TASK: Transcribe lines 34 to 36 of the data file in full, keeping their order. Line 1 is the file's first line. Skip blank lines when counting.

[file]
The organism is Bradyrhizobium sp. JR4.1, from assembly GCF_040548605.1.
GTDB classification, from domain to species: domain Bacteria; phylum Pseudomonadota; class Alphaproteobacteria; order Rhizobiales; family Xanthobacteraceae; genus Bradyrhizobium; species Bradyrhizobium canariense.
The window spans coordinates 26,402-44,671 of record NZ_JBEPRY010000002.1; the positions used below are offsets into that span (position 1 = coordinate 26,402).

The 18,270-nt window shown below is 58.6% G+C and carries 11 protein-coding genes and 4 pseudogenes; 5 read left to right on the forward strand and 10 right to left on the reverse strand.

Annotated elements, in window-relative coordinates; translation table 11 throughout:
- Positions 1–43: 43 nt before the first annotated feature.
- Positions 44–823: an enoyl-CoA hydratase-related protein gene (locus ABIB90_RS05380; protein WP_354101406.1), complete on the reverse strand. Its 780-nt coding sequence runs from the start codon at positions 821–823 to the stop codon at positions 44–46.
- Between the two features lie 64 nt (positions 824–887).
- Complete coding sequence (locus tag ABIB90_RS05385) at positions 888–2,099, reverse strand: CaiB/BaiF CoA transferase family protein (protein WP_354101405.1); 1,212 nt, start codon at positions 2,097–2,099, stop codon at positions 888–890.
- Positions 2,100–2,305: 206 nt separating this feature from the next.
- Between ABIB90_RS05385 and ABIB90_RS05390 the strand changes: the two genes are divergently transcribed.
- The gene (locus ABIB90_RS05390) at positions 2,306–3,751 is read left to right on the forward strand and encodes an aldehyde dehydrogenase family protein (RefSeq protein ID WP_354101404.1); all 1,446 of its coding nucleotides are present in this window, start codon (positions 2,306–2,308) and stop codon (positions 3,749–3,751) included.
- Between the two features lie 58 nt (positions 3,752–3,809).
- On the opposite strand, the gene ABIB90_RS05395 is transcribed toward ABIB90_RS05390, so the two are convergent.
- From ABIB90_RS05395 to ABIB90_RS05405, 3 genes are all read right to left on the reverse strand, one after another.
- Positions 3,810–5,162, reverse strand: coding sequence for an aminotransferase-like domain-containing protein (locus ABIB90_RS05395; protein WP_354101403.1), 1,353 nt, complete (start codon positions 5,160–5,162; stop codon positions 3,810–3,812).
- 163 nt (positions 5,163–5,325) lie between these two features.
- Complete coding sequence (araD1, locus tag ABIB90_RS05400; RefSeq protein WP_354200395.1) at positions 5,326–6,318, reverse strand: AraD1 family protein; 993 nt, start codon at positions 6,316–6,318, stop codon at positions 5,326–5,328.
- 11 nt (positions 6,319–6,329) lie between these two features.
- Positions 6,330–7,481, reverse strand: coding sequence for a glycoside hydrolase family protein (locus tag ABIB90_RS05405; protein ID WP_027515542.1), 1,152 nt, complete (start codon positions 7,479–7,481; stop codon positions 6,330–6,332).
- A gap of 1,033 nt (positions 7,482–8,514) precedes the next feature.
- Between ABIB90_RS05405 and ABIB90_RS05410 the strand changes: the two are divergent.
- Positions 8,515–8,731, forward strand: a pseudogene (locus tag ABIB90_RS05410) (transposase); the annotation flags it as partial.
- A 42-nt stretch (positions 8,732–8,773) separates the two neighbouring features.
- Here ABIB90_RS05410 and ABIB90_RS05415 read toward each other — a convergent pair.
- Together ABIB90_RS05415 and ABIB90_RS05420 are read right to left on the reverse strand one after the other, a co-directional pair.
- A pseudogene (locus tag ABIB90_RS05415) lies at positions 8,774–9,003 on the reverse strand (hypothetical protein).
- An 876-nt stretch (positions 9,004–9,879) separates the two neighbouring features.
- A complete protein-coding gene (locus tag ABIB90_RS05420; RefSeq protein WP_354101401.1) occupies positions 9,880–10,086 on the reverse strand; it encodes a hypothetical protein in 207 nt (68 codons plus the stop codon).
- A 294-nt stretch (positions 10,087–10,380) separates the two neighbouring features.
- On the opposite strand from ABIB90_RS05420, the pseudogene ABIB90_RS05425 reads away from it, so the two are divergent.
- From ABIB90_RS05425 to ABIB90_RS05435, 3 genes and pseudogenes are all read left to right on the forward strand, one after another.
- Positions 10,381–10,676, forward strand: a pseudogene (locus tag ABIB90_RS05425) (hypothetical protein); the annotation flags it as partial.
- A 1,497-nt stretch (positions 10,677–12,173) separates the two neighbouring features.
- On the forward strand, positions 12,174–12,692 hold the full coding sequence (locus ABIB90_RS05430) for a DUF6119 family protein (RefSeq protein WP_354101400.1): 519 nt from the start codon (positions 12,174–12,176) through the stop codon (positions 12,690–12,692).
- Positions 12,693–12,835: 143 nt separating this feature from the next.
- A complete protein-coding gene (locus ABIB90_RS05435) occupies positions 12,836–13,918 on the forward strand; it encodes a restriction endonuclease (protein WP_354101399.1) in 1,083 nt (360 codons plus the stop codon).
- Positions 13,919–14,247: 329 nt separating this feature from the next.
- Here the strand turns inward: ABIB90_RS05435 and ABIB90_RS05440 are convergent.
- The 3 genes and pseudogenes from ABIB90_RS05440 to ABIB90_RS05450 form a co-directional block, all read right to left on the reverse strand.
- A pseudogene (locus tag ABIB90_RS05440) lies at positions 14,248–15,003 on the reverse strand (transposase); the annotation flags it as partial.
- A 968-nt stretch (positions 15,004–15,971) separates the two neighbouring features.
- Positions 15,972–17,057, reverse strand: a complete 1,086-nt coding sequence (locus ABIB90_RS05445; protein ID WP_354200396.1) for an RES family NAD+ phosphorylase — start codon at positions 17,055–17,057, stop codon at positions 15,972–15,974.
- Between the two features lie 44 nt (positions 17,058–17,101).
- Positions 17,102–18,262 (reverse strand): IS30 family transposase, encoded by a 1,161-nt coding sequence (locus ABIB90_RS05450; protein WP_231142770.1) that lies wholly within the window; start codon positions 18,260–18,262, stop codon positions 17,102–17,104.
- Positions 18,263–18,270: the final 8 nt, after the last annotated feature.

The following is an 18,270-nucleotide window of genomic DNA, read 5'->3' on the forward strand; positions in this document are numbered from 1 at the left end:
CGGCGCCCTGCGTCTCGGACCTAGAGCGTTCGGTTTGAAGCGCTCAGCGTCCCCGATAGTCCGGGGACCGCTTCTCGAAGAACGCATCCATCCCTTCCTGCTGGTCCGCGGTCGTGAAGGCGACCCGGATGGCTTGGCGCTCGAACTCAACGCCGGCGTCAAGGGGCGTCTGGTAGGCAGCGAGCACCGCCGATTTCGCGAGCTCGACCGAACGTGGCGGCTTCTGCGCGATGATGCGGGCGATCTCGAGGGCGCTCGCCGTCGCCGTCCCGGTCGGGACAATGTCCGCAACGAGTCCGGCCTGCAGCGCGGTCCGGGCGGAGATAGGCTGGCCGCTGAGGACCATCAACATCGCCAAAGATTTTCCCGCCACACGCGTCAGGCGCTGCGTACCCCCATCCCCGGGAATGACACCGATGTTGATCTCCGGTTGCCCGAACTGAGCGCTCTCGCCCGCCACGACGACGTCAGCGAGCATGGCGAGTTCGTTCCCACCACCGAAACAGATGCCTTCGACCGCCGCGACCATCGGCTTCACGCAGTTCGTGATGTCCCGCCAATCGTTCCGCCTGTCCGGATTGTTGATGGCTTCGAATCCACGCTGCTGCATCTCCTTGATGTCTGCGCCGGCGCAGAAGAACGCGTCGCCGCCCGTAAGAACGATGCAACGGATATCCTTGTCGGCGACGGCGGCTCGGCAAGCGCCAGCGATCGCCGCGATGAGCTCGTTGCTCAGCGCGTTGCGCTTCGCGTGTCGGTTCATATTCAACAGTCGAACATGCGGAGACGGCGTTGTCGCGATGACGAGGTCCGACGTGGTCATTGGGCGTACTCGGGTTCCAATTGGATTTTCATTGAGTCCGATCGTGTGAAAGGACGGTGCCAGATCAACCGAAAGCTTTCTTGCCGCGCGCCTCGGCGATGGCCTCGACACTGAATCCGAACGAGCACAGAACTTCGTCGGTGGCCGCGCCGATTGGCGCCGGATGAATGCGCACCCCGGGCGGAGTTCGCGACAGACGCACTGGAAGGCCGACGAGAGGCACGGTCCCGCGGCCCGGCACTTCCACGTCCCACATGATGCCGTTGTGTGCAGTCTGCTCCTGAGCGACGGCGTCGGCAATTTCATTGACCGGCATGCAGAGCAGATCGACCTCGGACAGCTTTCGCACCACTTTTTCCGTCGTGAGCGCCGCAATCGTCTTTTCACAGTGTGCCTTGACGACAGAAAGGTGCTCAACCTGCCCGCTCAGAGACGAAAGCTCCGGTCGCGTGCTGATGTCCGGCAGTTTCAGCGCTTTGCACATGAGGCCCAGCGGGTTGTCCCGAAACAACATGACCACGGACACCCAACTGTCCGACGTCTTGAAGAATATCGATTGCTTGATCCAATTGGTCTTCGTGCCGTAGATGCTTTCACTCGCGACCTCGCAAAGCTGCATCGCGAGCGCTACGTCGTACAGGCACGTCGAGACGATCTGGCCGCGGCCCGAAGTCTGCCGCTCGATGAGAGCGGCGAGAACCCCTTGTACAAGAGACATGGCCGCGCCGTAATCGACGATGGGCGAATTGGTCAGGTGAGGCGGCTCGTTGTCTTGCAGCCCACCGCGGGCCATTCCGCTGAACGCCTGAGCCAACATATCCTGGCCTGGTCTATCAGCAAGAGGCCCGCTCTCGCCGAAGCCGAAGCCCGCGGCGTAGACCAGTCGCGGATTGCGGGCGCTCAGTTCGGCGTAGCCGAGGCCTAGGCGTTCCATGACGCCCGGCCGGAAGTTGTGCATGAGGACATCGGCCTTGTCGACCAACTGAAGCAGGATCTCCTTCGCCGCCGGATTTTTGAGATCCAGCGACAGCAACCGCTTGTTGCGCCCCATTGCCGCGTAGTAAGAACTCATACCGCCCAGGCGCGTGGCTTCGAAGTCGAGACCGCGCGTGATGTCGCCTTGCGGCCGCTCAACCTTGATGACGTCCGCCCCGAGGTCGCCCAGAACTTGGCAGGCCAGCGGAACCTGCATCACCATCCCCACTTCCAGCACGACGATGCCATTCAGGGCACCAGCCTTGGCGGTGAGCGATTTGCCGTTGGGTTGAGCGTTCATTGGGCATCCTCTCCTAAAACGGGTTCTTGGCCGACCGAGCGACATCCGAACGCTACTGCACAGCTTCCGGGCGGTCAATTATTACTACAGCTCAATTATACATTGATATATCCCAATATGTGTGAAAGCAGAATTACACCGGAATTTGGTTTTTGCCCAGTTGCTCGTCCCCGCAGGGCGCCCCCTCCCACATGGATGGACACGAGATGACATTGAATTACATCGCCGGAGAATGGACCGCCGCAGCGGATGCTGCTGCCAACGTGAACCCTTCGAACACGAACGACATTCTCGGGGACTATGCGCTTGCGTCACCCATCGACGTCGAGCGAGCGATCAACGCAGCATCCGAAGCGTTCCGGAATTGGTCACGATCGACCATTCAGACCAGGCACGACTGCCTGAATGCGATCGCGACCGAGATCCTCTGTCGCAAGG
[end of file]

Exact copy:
- A 1,497-nt stretch (positions 10,677–12,173) separates the two neighbouring features.
- On the forward strand, positions 12,174–12,692 hold the full coding sequence (locus ABIB90_RS05430) for a DUF6119 family protein (RefSeq protein WP_354101400.1): 519 nt from the start codon (positions 12,174–12,176) through the stop codon (positions 12,690–12,692).
- Positions 12,693–12,835: 143 nt separating this feature from the next.